Rio politicians propose name change to Olympic Stadium

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Rio politicians proposed a bill Wednesday that aims to remove the name of former FIFA president João Havelange from the city’s Olympic Stadium.

Why? Well, because Havelange, who served from 1974-98, stepped down from his honorary post last month after a report from the the Association’s ethics committee alleged he took bribes from the ISL sports marketing company.

“The name João Havelange is today linked to fraud investigations and scandals at FIFA,” City Councillor Renato Cinco, who co-authored the bill, told Reuters Wednesday. “It doesn’t make sense for a city which is going to host the World Cup and Olympic Games have the name of its stadium with this reference.”

Officials are suggesting a name change in honor of João Saldanha, who managed the Brazilian national soccer team during the 1970 World Cup qualifiers before falling out of favor because he was deemed difficult to work with by his assistant manager. And also the President of Brazil.

Saldanha then become a beloved sportswriter before dying in in 1990. Councillor Eliomar Coelho said the name change is “an attempt to resolve not just a matter of ethics… but also to bring fresh air to this stadium built on the basis of overblown costs and with structural problems.”

The stadium, which will host the 2016 track and field events but not the Opening and Closing ceremonies, was originally built in 2007 for the Pan American Games and will host World Cup matches in 2014.

President Obama to female Olympians: ‘Y’all crushed it’ (video)

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President Barack Obama hosted the 2016 U.S. Olympic and Paralympic teams at the White House on Thursday.

Obama opened his speech by saying that he had planned on doing a floor routine with Simone Biles, before ultimately deciding that the room was too crowded. First Lady Michelle Obama interjected to remind the crowd that her husband “can’t touch his toes.”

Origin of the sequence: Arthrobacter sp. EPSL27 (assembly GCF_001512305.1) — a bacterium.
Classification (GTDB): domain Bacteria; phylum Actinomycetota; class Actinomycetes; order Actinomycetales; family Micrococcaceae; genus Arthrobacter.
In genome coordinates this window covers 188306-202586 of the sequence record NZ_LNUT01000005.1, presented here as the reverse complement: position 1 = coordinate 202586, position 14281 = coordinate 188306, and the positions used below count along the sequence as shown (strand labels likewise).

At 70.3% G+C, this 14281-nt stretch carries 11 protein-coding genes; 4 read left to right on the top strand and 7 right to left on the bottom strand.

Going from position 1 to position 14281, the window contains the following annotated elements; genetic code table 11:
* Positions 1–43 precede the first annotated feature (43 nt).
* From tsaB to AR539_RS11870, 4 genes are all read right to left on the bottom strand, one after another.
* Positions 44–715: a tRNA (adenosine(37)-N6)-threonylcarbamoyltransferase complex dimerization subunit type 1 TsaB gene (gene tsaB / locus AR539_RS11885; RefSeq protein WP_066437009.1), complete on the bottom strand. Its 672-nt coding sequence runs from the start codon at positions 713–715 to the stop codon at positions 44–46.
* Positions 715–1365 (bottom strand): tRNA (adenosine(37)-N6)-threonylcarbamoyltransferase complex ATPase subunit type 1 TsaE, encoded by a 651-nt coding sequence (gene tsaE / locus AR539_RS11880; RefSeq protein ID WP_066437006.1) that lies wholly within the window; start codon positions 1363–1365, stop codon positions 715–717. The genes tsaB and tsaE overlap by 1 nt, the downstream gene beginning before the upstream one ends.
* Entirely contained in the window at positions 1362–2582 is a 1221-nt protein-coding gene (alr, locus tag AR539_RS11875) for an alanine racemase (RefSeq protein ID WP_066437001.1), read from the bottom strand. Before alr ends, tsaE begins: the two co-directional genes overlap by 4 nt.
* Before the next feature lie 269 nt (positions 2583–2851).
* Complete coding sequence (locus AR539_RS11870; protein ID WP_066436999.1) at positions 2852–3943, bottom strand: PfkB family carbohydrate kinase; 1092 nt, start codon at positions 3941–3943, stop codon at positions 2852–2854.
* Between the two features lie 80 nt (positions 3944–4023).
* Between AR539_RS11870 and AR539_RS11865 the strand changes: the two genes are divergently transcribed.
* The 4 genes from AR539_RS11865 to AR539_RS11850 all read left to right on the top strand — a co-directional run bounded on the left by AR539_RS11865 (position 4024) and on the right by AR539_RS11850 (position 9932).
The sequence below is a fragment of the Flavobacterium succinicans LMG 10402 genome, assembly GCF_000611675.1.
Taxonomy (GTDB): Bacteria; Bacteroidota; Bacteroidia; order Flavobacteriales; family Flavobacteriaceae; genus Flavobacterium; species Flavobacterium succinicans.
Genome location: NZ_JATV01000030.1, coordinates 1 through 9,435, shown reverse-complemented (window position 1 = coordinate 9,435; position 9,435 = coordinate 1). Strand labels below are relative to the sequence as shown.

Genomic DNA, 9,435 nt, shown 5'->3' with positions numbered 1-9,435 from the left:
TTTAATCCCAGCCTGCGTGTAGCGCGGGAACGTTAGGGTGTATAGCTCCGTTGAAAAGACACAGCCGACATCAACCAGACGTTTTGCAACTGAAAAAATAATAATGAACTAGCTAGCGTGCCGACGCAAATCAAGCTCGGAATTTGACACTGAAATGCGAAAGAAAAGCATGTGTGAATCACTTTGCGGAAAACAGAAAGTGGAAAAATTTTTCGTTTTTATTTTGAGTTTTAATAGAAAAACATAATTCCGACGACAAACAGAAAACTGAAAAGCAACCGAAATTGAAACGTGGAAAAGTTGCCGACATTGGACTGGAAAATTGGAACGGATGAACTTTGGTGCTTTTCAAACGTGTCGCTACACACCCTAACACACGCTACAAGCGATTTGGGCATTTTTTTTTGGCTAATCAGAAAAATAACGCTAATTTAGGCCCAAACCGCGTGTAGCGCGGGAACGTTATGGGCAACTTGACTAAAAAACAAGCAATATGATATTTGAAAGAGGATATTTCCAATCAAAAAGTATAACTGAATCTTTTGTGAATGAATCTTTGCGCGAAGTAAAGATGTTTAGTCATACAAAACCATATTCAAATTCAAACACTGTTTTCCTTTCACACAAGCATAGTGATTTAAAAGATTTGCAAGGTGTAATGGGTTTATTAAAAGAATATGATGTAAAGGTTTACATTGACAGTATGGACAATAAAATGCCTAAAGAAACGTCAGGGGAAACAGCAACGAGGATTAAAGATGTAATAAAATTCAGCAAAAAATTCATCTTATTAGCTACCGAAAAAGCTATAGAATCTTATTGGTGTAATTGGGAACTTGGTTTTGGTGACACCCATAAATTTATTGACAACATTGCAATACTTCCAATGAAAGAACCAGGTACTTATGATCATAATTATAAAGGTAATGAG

The President then singled out the athletic accomplishments of Olympians including Biles, Michelle Carter, Simone Manuel, Claressa Shields, Kristin Armstrong, Kim Rhode, Allyson Felix, Brianna Rollins, Nia Ali, Kristi Castlin, Katie Ledecky, Michael Phelps and the men’s and women’s basketball teams.

He also recognized: Ibtihaj Muhammad, the first American to compete in the Olympics wearing a hijab, Sam Kendricks, the U.S. Army reservist who put down his pole and stood at attention when the national anthem started playing, Will Claye, who proposed to U.S. hurdler Queen Harrison after winning an Olympic silver medal, and Abbey D’Agostino, who helped an opponent to her feet after a crash.

“That is exactly what the Olympic spirit and the American spirit should be all about,” Obama said about the sportsmanship of D’Agostino.

The President was particularly enthusiastic about the performance of the female athletes.

“2016 belonged to America’s women Olympians,” Obama said. “Y’all crushed it.”

Watch Obama’s full speech here.

After Obama’s speech, Biles presented him with a surfboard autographed by the Olympians in attendance.

“I’m going to have a lot of time to surf next year,” Obama said.

MORE: Photos of Team USA at the White House

Photos: Team USA at the White House

Twitter: @TeamUSA
Twitter: @TeamUSA
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President Barack Obama and First Lady Michelle Obama hosted the 2016 U.S. Olympic and Paralympic teams at the White House on Thursday.

Below are some of the best photos of Team USA from inside the White House: